In our country’s prisons, 65% of inmates fit the diagnosis of addiction, yet only 11% of these individuals actually receive any sort of rehabilitation or treatment.

Not only are incarcerated addicts not being treated, those that are, aren’t getting adequate rehabilitation. A majority of those that are in charge of these programs don’t care about the program that they are in charge of. If we are serious about rehabilitating drug-addicted criminals (that also want to make the change), we have to offer them a good support network. After completing the poor drug recovery program that is offered in America’s prisons, they are then released back into general population where they can then be exposed to drugs that are smuggled into the prison. Ultimately, any progress that they may have gained from the program is lost.

So what is the solution? I will be the first to agree with the argument that drug addicts that commit crimes deserve to be punished for those crimes. That being said, we can do better to rehabilitate those offenders so that upon their release from incarceration, they can be productive members of society that are much less likely to return to crime or drugs. In the long run, drug rehabilitation of criminals would save Americans thousands of dollars.  In 2006, the annual cost to incarcerate someone was anywhere from $24,000-$40,000. Multiply that by the 2.3 million inmates in America’s prisons, and the annual overall cost is STAGGERING. Since we’re talking money, let me make my argument even stronger.

Out of every tax dollar spent by the government on drug abuse, only 1.9 cents are spent on addiction prevention and treatment.

If we put in the time, money, and effort into proper, satisfactory treatment, the number of repeat offenders would go down; therefore, saving the government money. Initial drug treatment is much cheaper than incarceration and fewer arrests leads to lower court costs, the list of benefits goes on and on. If just 40% of addicted prisoners were given treatment instead of jail, the savings could be nearly 12.9 billion dollars. We need to give addicts the option to receive a thorough treatment. If not in place of a prison sentence, then along with their prison sentence.

There are also prevention methods we can use on adolescents that can help prevent even the experimentation with drugs, in hopes that future incarceration is not likely. These methods include teaching kids healthy ways to deal with everyday stress instead of resulting to substances to cope. Stress is one of the biggest reasons anyone turns to drug use in the first place. We can also teach today’s youth effective ways of refusing illicit drugs when offered them.

In conclusion, I want to personally address an opposing argument that often comes up in the discussion of whether or not addicted offenders deserve proper rehabilitation after committing a non-violent crime. Many people are likely to jump the gun and say things like, “Drug addicts are breaking the law and deserve to be punished” or “People that do drugs are going to commit crimes.” Whereas sometimes those statements prove to be true, there is a deeper issue that needs to be confronted. How many families in the US are directly affected by substance abuse? I haven’t done the research to answer this powerful question, but I want to answer it with an eye-opening personal experience that tells why I am so passionate about the topic in which I am writing. In 2002, I was taken from my mother by Child Protective Services because of her addiction to illicit drugs and alcohol. My mother has struggled with her disease my entire life, and to this day I still do not have much of a relationship with the woman that gave birth to me. She has been in and out of federal prisons ever since. The course of my life since the day we were separated has changed substantially, as you can probably imagine. Reflecting on the result that her addiction has had on me, I have just one grudge. Had she been given proper rehabilitation upon her first stint with the law and the use of illicit drugs, I could have been reunited with the woman I so dearly want to know. Because of the lack of treatment and care for her disease, my family was left torn and without a woman that truly is a good person when not under the influence of hard drugs.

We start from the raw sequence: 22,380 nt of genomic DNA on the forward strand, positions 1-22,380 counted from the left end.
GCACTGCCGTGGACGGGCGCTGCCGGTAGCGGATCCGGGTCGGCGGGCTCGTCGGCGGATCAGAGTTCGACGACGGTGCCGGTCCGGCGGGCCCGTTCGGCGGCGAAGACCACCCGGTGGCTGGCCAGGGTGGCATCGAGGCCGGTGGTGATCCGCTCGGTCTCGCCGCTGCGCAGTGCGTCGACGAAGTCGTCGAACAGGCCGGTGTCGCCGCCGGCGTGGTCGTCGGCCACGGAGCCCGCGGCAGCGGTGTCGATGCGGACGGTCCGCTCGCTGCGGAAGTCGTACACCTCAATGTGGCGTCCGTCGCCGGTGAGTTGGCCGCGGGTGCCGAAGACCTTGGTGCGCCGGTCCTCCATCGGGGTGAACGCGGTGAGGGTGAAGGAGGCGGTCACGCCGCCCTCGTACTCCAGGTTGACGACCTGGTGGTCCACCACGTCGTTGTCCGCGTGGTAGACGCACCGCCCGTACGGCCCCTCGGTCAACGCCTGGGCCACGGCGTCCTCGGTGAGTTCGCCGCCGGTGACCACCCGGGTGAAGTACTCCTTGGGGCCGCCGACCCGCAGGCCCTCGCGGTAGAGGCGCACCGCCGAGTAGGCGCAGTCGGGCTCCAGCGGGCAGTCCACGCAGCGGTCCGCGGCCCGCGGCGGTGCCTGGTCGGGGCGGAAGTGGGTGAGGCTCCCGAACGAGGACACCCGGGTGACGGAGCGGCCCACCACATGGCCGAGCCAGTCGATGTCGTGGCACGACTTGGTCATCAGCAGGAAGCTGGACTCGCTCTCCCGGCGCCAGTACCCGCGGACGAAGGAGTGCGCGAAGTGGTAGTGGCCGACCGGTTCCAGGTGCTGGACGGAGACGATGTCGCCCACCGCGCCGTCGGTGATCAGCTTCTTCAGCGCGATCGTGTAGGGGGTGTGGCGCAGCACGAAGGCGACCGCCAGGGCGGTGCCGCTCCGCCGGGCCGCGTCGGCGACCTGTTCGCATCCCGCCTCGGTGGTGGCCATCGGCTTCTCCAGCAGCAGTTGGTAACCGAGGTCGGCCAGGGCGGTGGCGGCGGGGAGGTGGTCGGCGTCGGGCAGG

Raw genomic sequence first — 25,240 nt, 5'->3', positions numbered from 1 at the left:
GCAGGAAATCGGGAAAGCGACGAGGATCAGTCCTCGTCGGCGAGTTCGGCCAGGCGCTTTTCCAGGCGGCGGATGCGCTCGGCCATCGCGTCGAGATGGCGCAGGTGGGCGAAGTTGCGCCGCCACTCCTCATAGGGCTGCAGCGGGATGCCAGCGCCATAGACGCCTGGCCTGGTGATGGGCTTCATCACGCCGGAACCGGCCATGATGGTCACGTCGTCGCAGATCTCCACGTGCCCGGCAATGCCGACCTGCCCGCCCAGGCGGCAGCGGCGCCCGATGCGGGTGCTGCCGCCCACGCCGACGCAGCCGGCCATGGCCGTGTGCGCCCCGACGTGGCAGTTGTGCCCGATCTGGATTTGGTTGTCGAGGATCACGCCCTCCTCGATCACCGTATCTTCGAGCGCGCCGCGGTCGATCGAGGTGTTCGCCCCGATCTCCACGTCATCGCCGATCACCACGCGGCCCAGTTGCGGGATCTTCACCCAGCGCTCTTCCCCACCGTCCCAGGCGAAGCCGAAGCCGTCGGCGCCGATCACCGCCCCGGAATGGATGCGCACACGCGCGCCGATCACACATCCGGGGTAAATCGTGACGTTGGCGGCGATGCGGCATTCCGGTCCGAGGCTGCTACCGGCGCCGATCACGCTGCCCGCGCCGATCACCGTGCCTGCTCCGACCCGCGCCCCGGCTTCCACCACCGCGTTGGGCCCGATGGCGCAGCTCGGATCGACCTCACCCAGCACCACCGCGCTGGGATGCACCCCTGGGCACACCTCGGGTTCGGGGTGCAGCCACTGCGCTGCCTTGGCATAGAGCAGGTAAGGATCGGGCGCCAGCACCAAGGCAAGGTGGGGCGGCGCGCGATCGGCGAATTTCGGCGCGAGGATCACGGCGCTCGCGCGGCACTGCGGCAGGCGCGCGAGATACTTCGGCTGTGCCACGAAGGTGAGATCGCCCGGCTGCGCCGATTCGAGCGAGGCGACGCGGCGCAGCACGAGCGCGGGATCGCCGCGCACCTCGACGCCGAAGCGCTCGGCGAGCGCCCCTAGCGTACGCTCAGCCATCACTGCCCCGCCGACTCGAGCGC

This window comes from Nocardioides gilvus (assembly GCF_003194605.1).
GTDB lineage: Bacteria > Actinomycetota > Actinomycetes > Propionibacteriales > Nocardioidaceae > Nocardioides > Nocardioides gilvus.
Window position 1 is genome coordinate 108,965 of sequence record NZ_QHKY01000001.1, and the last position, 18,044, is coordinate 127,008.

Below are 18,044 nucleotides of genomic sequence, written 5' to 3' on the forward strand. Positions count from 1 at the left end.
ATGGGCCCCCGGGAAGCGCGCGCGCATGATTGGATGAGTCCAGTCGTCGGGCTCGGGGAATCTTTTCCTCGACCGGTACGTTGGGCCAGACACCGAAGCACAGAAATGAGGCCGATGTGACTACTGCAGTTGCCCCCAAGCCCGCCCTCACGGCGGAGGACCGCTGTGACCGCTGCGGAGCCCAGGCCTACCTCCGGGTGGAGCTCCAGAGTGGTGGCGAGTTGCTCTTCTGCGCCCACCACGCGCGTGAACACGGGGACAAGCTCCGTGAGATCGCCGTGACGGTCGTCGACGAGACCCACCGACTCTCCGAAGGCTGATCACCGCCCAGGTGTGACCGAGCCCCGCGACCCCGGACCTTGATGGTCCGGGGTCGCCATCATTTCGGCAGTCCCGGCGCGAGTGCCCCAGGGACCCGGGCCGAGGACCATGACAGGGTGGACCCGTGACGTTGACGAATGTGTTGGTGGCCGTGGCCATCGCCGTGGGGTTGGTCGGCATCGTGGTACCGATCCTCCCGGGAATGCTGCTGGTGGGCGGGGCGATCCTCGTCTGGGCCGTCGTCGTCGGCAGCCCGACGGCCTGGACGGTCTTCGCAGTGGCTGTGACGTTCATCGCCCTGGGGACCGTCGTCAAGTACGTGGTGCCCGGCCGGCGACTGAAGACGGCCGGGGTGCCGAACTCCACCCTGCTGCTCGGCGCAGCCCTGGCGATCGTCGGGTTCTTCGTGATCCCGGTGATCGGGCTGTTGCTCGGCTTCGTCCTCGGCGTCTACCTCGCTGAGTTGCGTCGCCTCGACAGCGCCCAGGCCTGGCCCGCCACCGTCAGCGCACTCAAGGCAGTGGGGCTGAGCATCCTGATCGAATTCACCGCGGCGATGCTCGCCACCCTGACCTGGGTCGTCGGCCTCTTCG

We are wrong to assume that drug addicts are bad people.

They are mothers, fathers, aunts, brothers, daughters, and friends.

They deserve love, compassion, and for someone to aid in and believe in their recovery.

America has got it backwards on how we deal with substance abuse, and we can do better.

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Information and statistics found in this article can be found at: